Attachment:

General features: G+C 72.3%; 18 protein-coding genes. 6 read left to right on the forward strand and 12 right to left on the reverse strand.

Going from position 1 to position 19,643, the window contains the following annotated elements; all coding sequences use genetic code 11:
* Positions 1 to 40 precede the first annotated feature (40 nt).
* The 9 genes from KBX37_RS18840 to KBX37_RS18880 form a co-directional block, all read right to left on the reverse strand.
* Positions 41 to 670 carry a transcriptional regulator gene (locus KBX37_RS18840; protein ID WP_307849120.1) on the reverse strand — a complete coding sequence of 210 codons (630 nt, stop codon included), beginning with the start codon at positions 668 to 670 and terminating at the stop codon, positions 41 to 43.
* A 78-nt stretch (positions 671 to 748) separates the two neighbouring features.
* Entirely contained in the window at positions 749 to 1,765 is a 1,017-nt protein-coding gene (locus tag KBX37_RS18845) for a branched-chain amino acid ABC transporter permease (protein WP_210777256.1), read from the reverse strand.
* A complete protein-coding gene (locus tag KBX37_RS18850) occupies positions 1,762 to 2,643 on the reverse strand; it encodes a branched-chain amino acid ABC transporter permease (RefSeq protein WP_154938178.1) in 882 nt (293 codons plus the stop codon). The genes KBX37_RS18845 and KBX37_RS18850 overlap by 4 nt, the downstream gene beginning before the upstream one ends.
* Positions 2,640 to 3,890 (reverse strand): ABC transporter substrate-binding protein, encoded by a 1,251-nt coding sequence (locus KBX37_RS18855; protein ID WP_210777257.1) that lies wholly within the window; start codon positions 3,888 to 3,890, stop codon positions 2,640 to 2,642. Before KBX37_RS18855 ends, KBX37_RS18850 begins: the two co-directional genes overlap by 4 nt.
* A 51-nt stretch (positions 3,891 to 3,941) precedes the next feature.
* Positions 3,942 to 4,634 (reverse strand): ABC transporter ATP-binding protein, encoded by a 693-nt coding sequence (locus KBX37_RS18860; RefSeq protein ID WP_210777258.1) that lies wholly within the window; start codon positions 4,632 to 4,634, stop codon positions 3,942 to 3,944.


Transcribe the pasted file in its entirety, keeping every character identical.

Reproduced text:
General features: G+C 72.3%; 18 protein-coding genes. 6 read left to right on the forward strand and 12 right to left on the reverse strand.

Going from position 1 to position 19,643, the window contains the following annotated elements; all coding sequences use genetic code 11:
* Positions 1 to 40 precede the first annotated feature (40 nt).
* The 9 genes from KBX37_RS18840 to KBX37_RS18880 form a co-directional block, all read right to left on the reverse strand.
* Positions 41 to 670 carry a transcriptional regulator gene (locus KBX37_RS18840; protein ID WP_307849120.1) on the reverse strand — a complete coding sequence of 210 codons (630 nt, stop codon included), beginning with the start codon at positions 668 to 670 and terminating at the stop codon, positions 41 to 43.
* A 78-nt stretch (positions 671 to 748) separates the two neighbouring features.
* Entirely contained in the window at positions 749 to 1,765 is a 1,017-nt protein-coding gene (locus tag KBX37_RS18845) for a branched-chain amino acid ABC transporter permease (protein WP_210777256.1), read from the reverse strand.
* A complete protein-coding gene (locus tag KBX37_RS18850) occupies positions 1,762 to 2,643 on the reverse strand; it encodes a branched-chain amino acid ABC transporter permease (RefSeq protein WP_154938178.1) in 882 nt (293 codons plus the stop codon). The genes KBX37_RS18845 and KBX37_RS18850 overlap by 4 nt, the downstream gene beginning before the upstream one ends.
* Positions 2,640 to 3,890 (reverse strand): ABC transporter substrate-binding protein, encoded by a 1,251-nt coding sequence (locus KBX37_RS18855; protein ID WP_210777257.1) that lies wholly within the window; start codon positions 3,888 to 3,890, stop codon positions 2,640 to 2,642. Before KBX37_RS18855 ends, KBX37_RS18850 begins: the two co-directional genes overlap by 4 nt.
* A 51-nt stretch (positions 3,891 to 3,941) precedes the next feature.
* Positions 3,942 to 4,634 (reverse strand): ABC transporter ATP-binding protein, encoded by a 693-nt coding sequence (locus KBX37_RS18860; RefSeq protein ID WP_210777258.1) that lies wholly within the window; start codon positions 4,632 to 4,634, stop codon positions 3,942 to 3,944.